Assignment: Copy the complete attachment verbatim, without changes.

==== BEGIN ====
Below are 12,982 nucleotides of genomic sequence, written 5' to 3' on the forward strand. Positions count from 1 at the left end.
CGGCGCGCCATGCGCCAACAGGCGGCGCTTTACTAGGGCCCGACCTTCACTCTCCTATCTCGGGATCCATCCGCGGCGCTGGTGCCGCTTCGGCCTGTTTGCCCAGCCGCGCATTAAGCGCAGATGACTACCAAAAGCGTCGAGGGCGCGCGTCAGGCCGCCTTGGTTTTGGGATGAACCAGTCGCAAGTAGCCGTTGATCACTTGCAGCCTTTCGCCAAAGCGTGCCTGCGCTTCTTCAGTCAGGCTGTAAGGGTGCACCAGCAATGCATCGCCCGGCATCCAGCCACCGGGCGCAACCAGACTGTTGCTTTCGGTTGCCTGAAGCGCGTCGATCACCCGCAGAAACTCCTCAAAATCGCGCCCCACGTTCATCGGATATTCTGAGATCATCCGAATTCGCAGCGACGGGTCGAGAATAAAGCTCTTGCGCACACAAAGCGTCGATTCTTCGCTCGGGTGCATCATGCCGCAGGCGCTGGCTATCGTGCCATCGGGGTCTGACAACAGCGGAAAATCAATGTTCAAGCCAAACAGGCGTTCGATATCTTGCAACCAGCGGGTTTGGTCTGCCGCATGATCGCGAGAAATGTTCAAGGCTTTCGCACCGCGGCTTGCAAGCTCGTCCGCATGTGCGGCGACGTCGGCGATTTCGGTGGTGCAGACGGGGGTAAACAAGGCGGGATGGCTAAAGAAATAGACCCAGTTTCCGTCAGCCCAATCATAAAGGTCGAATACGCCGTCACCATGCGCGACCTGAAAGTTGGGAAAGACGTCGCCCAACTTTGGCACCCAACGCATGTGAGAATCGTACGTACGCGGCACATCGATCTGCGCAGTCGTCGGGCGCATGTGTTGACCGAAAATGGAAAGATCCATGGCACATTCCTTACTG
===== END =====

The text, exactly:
Below are 12,982 nucleotides of genomic sequence, written 5' to 3' on the forward strand. Positions count from 1 at the left end.
CGGCGCGCCATGCGCCAACAGGCGGCGCTTTACTAGGGCCCGACCTTCACTCTCCTATCTCGGGATCCATCCGCGGCGCTGGTGCCGCTTCGGCCTGTTTGCCCAGCCGCGCATTAAGCGCAGATGACTACCAAAAGCGTCGAGGGCGCGCGTCAGGCCGCCTTGGTTTTGGGATGAACCAGTCGCAAGTAGCCGTTGATCACTTGCAGCCTTTCGCCAAAGCGTGCCTGCGCTTCTTCAGTCAGGCTGTAAGGGTGCACCAGCAATGCATCGCCCGGCATCCAGCCACCGGGCGCAACCAGACTGTTGCTTTCGGTTGCCTGAAGCGCGTCGATCACCCGCAGAAACTCCTCAAAATCGCGCCCCACGTTCATCGGATATTCTGAGATCATCCGAATTCGCAGCGACGGGTCGAGAATAAAGCTCTTGCGCACACAAAGCGTCGATTCTTCGCTCGGGTGCATCATGCCGCAGGCGCTGGCTATCGTGCCATCGGGGTCTGACAACAGCGGAAAATCAATGTTCAAGCCAAACAGGCGTTCGATATCTTGCAACCAGCGGGTTTGGTCTGCCGCATGATCGCGAGAAATGTTCAAGGCTTTCGCACCGCGGCTTGCAAGCTCGTCCGCATGTGCGGCGACGTCGGCGATTTCGGTGGTGCAGACGGGGGTAAACAAGGCGGGATGGCTAAAGAAATAGACCCAGTTTCCGTCAGCCCAATCATAAAGGTCGAATACGCCGTCACCATGCGCGACCTGAAAGTTGGGAAAGACGTCGCCCAACTTTGGCACCCAACGCATGTGAGAATCGTACGTACGCGGCACATCGATCTGCGCAGTCGTCGGGCGCATGTGTTGACCGAAAATGGAAAGATCCATGGCACATTCCTTACTG